praiseworthy

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Unlike most contemporary compatibilists, Edwards regards the lack of the moral ability to A (lacking the ability to choose A) not to undermine the moral praiseworthiness or blameworthiness of S for choosing ~A.
39) It is interesting to notice that, despite the presence of such fatalistic or deterministic thoughts, moral responsibility and praiseworthiness are still intelligibly discernible in Homer.
62) That is, if one holds that praiseworthiness is subject to luck, then one should hold that blameworthiness is subject to luck as well.
Although we cannot appeal to a direct connection between Young's actions and his praiseworthiness, we can appeal to a very important indirect connection.
First, the ethical praiseworthiness of medicine does not reside in the pursuit of some one solitary good, but in the pursuit of a number of goods (at least these three).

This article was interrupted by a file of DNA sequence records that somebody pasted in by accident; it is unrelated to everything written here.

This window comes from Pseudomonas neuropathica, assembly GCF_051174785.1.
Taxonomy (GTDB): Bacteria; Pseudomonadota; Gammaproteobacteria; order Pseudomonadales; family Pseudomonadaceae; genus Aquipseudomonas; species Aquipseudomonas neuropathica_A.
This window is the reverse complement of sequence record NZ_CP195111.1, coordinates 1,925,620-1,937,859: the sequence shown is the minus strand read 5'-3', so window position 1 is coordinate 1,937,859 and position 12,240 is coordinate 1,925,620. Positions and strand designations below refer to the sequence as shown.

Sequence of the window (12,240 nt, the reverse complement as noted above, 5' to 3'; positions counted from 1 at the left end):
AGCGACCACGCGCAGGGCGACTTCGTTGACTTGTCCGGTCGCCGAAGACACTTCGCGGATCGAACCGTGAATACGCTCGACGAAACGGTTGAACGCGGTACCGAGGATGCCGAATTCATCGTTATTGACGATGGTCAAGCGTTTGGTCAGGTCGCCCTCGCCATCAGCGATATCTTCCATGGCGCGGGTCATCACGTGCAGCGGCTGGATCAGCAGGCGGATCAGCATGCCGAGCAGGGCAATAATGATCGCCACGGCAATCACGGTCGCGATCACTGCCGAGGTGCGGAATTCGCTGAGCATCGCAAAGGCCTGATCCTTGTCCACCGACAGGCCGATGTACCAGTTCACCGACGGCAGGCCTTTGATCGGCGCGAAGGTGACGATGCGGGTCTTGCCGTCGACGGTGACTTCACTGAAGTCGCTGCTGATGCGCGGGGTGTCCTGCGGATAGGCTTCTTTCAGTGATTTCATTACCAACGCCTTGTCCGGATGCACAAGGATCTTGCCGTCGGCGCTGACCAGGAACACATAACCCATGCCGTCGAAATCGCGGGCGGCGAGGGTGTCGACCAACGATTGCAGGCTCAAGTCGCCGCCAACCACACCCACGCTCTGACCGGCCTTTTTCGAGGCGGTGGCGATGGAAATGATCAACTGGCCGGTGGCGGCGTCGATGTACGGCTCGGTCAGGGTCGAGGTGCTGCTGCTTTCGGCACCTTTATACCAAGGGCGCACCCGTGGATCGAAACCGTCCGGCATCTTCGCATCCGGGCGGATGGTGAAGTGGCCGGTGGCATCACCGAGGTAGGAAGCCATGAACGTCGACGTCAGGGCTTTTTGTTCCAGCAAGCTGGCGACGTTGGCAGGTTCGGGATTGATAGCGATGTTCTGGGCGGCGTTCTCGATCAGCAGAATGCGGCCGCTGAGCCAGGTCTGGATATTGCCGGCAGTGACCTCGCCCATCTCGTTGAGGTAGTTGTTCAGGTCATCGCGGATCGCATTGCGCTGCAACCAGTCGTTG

The praiseworthiness of medicine is not simply a function of the fact (or possibility) that there are "good" men and women in the profession.
I do so by defending two claims: First, that it does better than extant Fitting Attitude accounts of blameworthiness and praiseworthiness, and, second, that it has an initial plausibility with respect to informing a general account of desert.
One, that moral responsibility involves blameworthiness and praiseworthiness.
He says, "[Man naturally] desires, not only praise, but praiseworthiness, or to be that thing that, though it should be praised by nobody, is, however, the natural and proper object of praise.
Thus we imagine a third person: a judge, an "impartial spectator within," who, permanently seeing our conduct from that disinterested stance and hence in its real dimension, is able to decide about its praiseworthiness or blameworthiness.
Consider, moreover, the connections between rightness and praiseworthiness.
This no doubt intentional equivocation on Smith's part helps suffuse the book with these themes, to the point that, without much exaggeration, one could say that the Theory of Moral Sentiments is generally about love: our need for love and sympathy, love as friendship, self-love, the love of praise and praiseworthiness, the love of beauty.